If you’re still thinking about re-purposing your search engine ads, that’s ok. As a recycler myself, I recommend using those ads as a jumping-off point for your Facebook ads. Remember, Facebook is more about building relationships, so search engine ads aren’t as relevant, and Facebook offers much more targeted ways to reach your audience than other platforms.

In addition to targeting by more conventional means, like age and gender, Facebook ads can be targeted based on interests. Facebook users can declare their interests by adding it to their profile, “liking” pages, or joining groups. Interests can range anywhere from “food” to “fighting zombies.” This means you can tailor your message to highly specific groups of people, so your ads are more engaging.

Video and picture ads will gain more attention, especially if they tell a story. Remember, Facebook users are focused on relationships.

Start Small

As with all new endeavors, it never hurts to test the waters. If you’re new to Facebook ads (or PPC ads in general), start small with the potential to scale up. You can always increase your budget, but you can’t get back the money you spend. Determine your budget with your target audience and competition in mind. More competitive industries will require higher bids and a larger budget. Get creative with your ads and try out different methods and combinations of targeting.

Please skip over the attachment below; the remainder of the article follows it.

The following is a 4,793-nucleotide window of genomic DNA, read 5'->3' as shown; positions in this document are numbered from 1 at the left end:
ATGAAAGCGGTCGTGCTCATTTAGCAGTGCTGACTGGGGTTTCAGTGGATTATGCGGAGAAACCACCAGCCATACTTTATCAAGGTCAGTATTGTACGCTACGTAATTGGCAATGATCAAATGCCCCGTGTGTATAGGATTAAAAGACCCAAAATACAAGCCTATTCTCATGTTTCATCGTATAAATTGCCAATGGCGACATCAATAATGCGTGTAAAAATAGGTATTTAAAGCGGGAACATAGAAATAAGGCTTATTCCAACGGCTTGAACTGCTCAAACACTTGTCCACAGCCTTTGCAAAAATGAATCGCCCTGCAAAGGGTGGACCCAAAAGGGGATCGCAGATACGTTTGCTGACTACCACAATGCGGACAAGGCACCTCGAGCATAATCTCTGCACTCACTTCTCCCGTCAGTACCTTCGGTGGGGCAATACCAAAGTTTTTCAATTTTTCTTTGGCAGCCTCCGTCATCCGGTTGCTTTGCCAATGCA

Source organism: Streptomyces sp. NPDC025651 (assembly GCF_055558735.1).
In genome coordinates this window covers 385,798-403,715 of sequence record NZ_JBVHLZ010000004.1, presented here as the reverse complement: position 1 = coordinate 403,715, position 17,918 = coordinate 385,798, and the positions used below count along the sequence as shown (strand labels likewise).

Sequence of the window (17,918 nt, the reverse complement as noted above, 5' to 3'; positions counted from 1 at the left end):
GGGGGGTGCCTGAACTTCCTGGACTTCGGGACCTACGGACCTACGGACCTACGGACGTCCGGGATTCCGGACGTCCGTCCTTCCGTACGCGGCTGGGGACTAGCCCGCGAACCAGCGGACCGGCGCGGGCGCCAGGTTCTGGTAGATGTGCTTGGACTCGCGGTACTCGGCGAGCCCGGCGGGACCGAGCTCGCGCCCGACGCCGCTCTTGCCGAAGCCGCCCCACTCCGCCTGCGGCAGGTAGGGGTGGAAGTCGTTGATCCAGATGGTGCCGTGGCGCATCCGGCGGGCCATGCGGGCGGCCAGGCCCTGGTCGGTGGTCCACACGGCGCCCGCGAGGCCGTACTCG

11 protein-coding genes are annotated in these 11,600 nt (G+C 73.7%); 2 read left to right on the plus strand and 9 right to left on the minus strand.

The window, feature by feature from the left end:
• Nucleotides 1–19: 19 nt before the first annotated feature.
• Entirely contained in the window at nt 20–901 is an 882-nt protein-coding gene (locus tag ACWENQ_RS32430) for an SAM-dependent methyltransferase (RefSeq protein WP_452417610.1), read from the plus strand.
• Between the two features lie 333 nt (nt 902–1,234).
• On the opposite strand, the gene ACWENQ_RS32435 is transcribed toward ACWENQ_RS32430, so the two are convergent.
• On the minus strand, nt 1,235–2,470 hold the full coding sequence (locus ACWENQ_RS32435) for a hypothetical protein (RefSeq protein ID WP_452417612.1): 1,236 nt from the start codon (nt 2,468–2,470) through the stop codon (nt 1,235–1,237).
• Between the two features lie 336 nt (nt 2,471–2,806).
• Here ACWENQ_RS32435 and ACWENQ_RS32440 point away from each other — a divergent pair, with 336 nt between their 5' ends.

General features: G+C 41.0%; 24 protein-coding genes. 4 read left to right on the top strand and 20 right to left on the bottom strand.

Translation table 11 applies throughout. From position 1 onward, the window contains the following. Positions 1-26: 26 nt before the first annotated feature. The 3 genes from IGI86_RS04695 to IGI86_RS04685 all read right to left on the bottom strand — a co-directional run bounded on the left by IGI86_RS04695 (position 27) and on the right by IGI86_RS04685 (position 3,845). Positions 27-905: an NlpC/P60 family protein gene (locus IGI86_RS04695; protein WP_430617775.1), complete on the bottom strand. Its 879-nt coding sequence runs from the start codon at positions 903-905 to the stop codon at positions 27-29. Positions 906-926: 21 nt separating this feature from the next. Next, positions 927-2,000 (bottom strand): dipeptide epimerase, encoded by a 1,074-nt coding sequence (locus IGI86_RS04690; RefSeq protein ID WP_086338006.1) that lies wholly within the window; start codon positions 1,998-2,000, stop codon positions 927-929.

What do you think? Is spending money on Facebook advertising a good fit for your brand? Or are you already using their ad network. If so, what kind of results are you seeing? We’d love to hear in the comments below.

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is a strategist, speaker, educator, and author of Brand Now: How to Stand Out in a Crowded, Distracted World and Get Scrappy: Smarter Digital Marketing for Businesses Big and Small. He is the Chief Brand Strategist at Brand Driven Digital, an educator at the University of Iowa, and host of the On Brand podcast. More about Nick.